SKOWHEGAN, Maine — Tristan Noyes grew up in the small town of Woodland, just outside Caribou. With Aroostook County roots, he recalls having the three-week break from school for the potato harvest and how free-flowing knowledge was about growing potatoes.
“If you ask almost anyone, it doesn’t matter if you grew up on a farm or not or if your parents were farmers, but if you’re from Aroostook County, that person can tell you 12 varieties of potatoes, how they are grown, when potatoes are in blossom and how to harvest them,” Noyes said.
In his new role serving as the executive director for the Maine Grain Alliance, Noyes said he wants to work toward making this type of widespread knowledge be the case for growing grains in the state.
“We don’t have that same kind of culture and knowledge basis for folks [growing grain],” he said. “If I am a potato grower and I go down the road to my elder potato grower who’s been doing it for 70 years and ask a question, he’s going to know everything. If I’m growing grain there is not the same person down the road as there once was, so that’s what we’re trying to build back.”
Noyes assumed the executive director role at the Skowhegan-based organization last summer. Going into it’s 11th year, the Maine Grain Alliance has worked to advance the grain economy in the state by working with grain producers and a range of industries that utilize grains as a product from bakers to brewers.
For Noyes, the importance that grain plays in the food economy is interwoven with agrarian traditions and a connection to the land. The locavore movement has brought the importance of locally grown food to a broader audience, giving locally grown grain a modern platform.
However, Noyes is also intrigued with the role grains have played in the state’s past — a story fewer people know.
Maine was once the breadbasket of New England, Noyes said, around the time of the Civil War the state’s farmers were providing all of the grain needs for the Union Army. This was supported by small farms and mills dotting the Maine countryside. But as large scale commodity farms in the midwest began playing a larger role in the grain market, grain growing in the Northeast began to slow.
However, with grains traditionally being grown as a cover crop in places such as Aroostook County, potato farmers never stopped growing fields of grain to space out their potato rotation. What was needed to reenergize the grain economy was to refocus the growing of the crop for food purposes rather than simply soil health purposes.
“What’s happened over time is that we’ve lost some of that culture that existed and knowledge and know how and resources,” Noyes said. “In recent years that has come booming back and so our goal is to help preserve and promote grain traditions.”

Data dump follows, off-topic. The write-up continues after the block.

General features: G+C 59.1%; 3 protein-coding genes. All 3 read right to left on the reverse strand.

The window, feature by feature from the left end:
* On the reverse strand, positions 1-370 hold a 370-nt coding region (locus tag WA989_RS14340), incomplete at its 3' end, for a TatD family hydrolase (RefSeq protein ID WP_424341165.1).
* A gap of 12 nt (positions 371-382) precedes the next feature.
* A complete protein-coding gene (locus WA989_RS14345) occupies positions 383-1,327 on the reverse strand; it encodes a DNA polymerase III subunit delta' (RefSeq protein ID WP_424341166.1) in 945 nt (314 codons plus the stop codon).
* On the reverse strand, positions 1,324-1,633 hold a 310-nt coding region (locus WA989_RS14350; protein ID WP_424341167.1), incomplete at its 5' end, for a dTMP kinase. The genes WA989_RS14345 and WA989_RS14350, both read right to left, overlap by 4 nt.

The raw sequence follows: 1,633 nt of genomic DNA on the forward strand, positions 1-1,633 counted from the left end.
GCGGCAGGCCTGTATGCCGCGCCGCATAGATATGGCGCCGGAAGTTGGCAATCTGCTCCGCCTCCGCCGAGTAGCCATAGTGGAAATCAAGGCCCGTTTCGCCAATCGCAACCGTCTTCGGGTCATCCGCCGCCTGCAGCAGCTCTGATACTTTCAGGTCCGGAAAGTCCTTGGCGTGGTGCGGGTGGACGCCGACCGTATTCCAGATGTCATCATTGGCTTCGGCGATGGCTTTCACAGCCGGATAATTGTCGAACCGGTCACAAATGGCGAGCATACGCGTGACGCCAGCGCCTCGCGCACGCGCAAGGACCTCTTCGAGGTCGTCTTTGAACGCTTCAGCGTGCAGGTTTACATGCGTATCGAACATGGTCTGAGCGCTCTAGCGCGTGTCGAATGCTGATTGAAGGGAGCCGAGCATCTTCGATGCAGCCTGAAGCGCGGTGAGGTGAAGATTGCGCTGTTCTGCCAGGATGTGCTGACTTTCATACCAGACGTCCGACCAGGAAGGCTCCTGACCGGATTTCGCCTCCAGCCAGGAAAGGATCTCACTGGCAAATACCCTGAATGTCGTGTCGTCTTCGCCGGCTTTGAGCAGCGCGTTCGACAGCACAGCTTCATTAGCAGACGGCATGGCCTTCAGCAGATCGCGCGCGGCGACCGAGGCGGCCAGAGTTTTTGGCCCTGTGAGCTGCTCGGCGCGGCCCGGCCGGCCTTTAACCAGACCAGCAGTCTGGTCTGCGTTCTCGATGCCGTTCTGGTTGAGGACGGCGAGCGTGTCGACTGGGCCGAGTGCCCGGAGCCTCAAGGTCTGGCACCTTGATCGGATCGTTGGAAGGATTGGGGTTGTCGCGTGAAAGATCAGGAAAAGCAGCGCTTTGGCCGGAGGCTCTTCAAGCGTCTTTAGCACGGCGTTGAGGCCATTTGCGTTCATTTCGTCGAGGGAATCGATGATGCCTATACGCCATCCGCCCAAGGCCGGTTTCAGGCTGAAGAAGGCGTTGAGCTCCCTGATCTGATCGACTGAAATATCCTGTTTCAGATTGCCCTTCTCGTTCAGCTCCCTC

It’s this callback to traditions that brought Noyes where he is today. After graduating from Bowdoin, Noyes left his home state for Boston, where he was the director of a global education organization. In that role, traveled around the country and the world, helping to establish experiential learning programs for high school students.
Noyes loved his job, but lessons instilled in him from his rural upbringing were calling him back.
“I loved my job, and you don’t often leave jobs you love, but there was something,” Noyes paused. “That connection that you have to the land, that you have from a very early stage, is something that brought me back.”
Upon coming back to Maine, Noyes and his brother started an organic vegetable farm, GroMaine, in their hometown of Woodland. In growing leafy greens on fields that had been in his family for generations, Noyes began to dabble around with growing grains.
However, there was one problem: Noyes didn’t know how to grow grains. So he began researching online and found the Maine Grain Alliance. He was instantly intrigued with what the organization was doing in working to bring back the knowledge and resources necessary to support a new grain economy.
“I’ve always felt really passionate about wanting to promote the region where I grew up, and Maine in general,” Noyes said. “Maine Grain Alliance is a great marriage of those things.”
Through the Maine Grain Alliance, Noyes hopes not only to help support those who work with grain on a daily basis, but also to bring the knowledge of grain to a larger audience.
“I think, when you think of grain, you think of a field of grain,” Noyes said, adding that people are less likely to think of what that grain is actually used for in our food.
While that image of an amber wave of grain might be where most people’s immediate association with grains stops, through the Maine Grain Alliance, Noyes wants to educate folks on the very large role that grains actually play in their everyday lives.
Grains are in breads, they’re in beer, they’re in cereals. Grains even impact the meat people eat through what the animals are being feed.
“It touches everything, so we have a real vested interest in promoting and making people understand why having a healthy grain economy is so important and it’s something that Maine can lead in,” Noyes said.
Through events such as the annual Kneading Conference in July and the Maine Artisan Bread Fair in August, the great things Maine growers and producers are doing with grains can be on display for consumers, Noyes said, inspiring a conversation about the role grains play into our food economy.
“This is the perfect marriage and what I’m passionate about: food systems promotion, the connection to being thoughtful and strong stewards of the land, the farming, all the different types of businesses that are part of this [grain] cluster,” Noyes said. “And also, just technically learning how to do what is part of my business.”